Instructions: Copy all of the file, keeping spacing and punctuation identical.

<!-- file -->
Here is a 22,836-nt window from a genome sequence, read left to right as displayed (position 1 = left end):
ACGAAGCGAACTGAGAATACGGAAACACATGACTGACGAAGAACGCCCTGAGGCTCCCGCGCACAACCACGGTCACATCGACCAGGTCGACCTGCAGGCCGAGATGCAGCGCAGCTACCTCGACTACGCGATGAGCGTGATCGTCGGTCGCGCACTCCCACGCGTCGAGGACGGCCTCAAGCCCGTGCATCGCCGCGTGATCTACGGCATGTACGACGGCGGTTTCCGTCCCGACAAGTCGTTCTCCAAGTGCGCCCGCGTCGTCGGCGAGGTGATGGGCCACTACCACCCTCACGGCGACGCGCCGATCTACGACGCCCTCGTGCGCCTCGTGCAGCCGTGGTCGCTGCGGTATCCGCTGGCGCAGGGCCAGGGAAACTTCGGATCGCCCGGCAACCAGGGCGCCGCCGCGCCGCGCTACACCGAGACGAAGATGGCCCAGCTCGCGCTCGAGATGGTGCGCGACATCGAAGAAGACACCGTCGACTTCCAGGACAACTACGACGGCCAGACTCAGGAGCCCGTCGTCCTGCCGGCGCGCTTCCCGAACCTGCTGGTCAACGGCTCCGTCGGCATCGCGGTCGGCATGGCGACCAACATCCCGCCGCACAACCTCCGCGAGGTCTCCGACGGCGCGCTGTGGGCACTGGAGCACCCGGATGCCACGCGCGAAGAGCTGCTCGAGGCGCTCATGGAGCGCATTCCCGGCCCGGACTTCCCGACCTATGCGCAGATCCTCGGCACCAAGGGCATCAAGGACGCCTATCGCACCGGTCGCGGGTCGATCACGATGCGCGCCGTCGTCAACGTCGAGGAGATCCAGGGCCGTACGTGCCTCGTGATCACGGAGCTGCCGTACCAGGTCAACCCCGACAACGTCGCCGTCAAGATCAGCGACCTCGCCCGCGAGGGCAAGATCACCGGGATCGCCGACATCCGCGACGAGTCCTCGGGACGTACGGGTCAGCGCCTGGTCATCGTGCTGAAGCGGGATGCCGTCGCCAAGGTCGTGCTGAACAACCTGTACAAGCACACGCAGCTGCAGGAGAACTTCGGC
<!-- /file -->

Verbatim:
Here is a 22,836-nt window from a genome sequence, read left to right as displayed (position 1 = left end):
ACGAAGCGAACTGAGAATACGGAAACACATGACTGACGAAGAACGCCCTGAGGCTCCCGCGCACAACCACGGTCACATCGACCAGGTCGACCTGCAGGCCGAGATGCAGCGCAGCTACCTCGACTACGCGATGAGCGTGATCGTCGGTCGCGCACTCCCACGCGTCGAGGACGGCCTCAAGCCCGTGCATCGCCGCGTGATCTACGGCATGTACGACGGCGGTTTCCGTCCCGACAAGTCGTTCTCCAAGTGCGCCCGCGTCGTCGGCGAGGTGATGGGCCACTACCACCCTCACGGCGACGCGCCGATCTACGACGCCCTCGTGCGCCTCGTGCAGCCGTGGTCGCTGCGGTATCCGCTGGCGCAGGGCCAGGGAAACTTCGGATCGCCCGGCAACCAGGGCGCCGCCGCGCCGCGCTACACCGAGACGAAGATGGCCCAGCTCGCGCTCGAGATGGTGCGCGACATCGAAGAAGACACCGTCGACTTCCAGGACAACTACGACGGCCAGACTCAGGAGCCCGTCGTCCTGCCGGCGCGCTTCCCGAACCTGCTGGTCAACGGCTCCGTCGGCATCGCGGTCGGCATGGCGACCAACATCCCGCCGCACAACCTCCGCGAGGTCTCCGACGGCGCGCTGTGGGCACTGGAGCACCCGGATGCCACGCGCGAAGAGCTGCTCGAGGCGCTCATGGAGCGCATTCCCGGCCCGGACTTCCCGACCTATGCGCAGATCCTCGGCACCAAGGGCATCAAGGACGCCTATCGCACCGGTCGCGGGTCGATCACGATGCGCGCCGTCGTCAACGTCGAGGAGATCCAGGGCCGTACGTGCCTCGTGATCACGGAGCTGCCGTACCAGGTCAACCCCGACAACGTCGCCGTCAAGATCAGCGACCTCGCCCGCGAGGGCAAGATCACCGGGATCGCCGACATCCGCGACGAGTCCTCGGGACGTACGGGTCAGCGCCTGGTCATCGTGCTGAAGCGGGATGCCGTCGCCAAGGTCGTGCTGAACAACCTGTACAAGCACACGCAGCTGCAGGAGAACTTCGGC